The exodus of white children to private and charter schools is often cited as a reason for traditional public schools becoming more segregated, but as Orfield has noted, charter schools and private schools are both “even more segregated than public schools,” with charter schools evincing particularly high rates of such segregation. Nationwide, in the 2011-2012 school year (the latest for which both public and private school data are available), 71% of black students in charter schools attended majority black schools, while an astonishing 90% attended majority-minority schools (schools where more than 50% of the students are minorities). Traditional public schools, while relatively less segregated than charters, are still fighting their own battles with integration: In the same school year, 43% of black students in public schools went to schools with a majority of black students, while 77% attended majority-minority schools.*

How Segregation Hurts Children

The harm of segregation is, of course, most obvious when minority students are clustered in high-poverty schools with limited resources. But even if resources were truly equal, segregation would have a negative effect—and not just on the minority kids. There is a significant benefit that comes from day-to-day interactions among students of different racial backgrounds; such interactions give rise to familiarity and the capacity to operate fluidly in the diverse American society and workplace. Not being comfortable around people with different backgrounds imposes limitations and awkwardness later on, when such interactions are unavoidable. In the extreme case, it becomes much easier to dehumanize those who are "different," if one has never had to interact with them.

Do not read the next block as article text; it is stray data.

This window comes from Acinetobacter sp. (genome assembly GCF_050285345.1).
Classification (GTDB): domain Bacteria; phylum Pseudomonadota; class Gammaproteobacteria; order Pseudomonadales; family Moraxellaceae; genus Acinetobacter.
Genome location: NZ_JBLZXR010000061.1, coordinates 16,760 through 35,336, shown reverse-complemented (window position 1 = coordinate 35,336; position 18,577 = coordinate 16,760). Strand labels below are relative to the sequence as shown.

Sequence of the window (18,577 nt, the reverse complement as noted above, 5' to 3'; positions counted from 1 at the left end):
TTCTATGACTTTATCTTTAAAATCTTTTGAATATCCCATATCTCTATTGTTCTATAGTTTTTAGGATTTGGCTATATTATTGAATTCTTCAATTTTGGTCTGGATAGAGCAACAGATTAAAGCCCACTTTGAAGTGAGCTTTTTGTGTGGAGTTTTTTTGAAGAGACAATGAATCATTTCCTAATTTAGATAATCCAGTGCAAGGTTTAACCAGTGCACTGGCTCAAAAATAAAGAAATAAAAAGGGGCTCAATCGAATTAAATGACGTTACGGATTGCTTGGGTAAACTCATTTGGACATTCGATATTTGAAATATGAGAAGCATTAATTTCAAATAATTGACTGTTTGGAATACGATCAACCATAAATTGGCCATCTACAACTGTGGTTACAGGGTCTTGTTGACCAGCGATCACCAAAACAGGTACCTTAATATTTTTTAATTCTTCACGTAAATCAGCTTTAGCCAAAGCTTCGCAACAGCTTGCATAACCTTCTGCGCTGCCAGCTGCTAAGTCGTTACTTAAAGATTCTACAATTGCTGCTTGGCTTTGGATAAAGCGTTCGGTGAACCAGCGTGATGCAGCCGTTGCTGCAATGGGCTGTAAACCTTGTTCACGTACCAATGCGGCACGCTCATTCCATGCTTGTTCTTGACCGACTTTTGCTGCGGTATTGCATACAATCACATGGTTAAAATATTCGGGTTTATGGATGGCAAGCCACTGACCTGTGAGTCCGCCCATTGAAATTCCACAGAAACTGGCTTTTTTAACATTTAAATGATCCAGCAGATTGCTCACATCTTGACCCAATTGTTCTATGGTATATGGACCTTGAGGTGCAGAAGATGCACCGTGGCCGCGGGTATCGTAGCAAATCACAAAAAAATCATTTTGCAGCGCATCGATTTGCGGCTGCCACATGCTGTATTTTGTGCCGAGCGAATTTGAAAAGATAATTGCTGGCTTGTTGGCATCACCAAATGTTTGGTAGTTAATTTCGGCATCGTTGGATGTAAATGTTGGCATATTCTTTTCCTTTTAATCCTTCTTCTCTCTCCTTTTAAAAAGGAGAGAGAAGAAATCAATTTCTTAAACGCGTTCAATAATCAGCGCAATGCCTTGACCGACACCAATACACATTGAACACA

I saw this firsthand. When I started working at a majority-minority school, the different minority groups were separated through “tracking.” Different tracks had separate vacations year-round, so the children in one track never interacted with those in another track, whether in the classroom or on the playground. Every time I opposed tracking, my principal defended the policy, since it was organized by native language, not race. But the end result was the same: black kids were in the English-speaking track, Vietnamese kids in the Vietnamese-speaking track and Latino kids in the Spanish-speaking track.

The year we finally stopped tracking, one of my black students walked into my class on the first day and punched a Latino student in the face, giving him a bloody nose. After cleaning up the mess, I asked the perpetrator why he did it. “Ain’t supposed to be Mexicans in my class,” he said. At the same time, I had Asian and Latino parents requesting that their child move to classes without black kids. No one knew how to coexist.